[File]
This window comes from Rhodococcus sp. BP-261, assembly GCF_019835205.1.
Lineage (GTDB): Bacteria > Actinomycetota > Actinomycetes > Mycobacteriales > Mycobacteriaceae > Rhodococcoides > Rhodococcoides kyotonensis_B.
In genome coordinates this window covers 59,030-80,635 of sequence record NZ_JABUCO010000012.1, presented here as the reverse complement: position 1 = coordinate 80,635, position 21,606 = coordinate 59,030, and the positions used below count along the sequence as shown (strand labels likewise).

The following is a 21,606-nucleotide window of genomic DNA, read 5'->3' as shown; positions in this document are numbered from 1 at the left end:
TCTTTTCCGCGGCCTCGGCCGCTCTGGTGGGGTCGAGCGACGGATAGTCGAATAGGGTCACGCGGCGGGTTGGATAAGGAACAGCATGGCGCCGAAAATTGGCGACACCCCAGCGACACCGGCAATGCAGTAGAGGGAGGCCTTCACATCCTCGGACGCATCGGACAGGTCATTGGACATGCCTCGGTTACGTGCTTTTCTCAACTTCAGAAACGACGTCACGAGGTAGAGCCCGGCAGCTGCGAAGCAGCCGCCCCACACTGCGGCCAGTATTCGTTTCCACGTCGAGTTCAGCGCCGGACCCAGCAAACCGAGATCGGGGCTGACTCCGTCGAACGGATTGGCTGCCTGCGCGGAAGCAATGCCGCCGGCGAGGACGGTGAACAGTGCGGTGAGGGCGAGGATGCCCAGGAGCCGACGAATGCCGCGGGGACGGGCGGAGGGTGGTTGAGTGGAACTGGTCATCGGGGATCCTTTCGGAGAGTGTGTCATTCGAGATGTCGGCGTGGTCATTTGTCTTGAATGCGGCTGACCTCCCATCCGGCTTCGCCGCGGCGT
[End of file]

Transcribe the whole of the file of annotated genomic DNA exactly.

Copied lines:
This window comes from Rhodococcus sp. BP-261, assembly GCF_019835205.1.
Lineage (GTDB): Bacteria > Actinomycetota > Actinomycetes > Mycobacteriales > Mycobacteriaceae > Rhodococcoides > Rhodococcoides kyotonensis_B.
In genome coordinates this window covers 59,030-80,635 of sequence record NZ_JABUCO010000012.1, presented here as the reverse complement: position 1 = coordinate 80,635, position 21,606 = coordinate 59,030, and the positions used below count along the sequence as shown (strand labels likewise).

The following is a 21,606-nucleotide window of genomic DNA, read 5'->3' as shown; positions in this document are numbered from 1 at the left end:
TCTTTTCCGCGGCCTCGGCCGCTCTGGTGGGGTCGAGCGACGGATAGTCGAATAGGGTCACGCGGCGGGTTGGATAAGGAACAGCATGGCGCCGAAAATTGGCGACACCCCAGCGACACCGGCAATGCAGTAGAGGGAGGCCTTCACATCCTCGGACGCATCGGACAGGTCATTGGACATGCCTCGGTTACGTGCTTTTCTCAACTTCAGAAACGACGTCACGAGGTAGAGCCCGGCAGCTGCGAAGCAGCCGCCCCACACTGCGGCCAGTATTCGTTTCCACGTCGAGTTCAGCGCCGGACCCAGCAAACCGAGATCGGGGCTGACTCCGTCGAACGGATTGGCTGCCTGCGCGGAAGCAATGCCGCCGGCGAGGACGGTGAACAGTGCGGTGAGGGCGAGGATGCCCAGGAGCCGACGAATGCCGCGGGGACGGGCGGAGGGTGGTTGAGTGGAACTGGTCATCGGGGATCCTTTCGGAGAGTGTGTCATTCGAGATGTCGGCGTGGTCATTTGTCTTGAATGCGGCTGACCTCCCATCCGGCTTCGCCGCGGCGT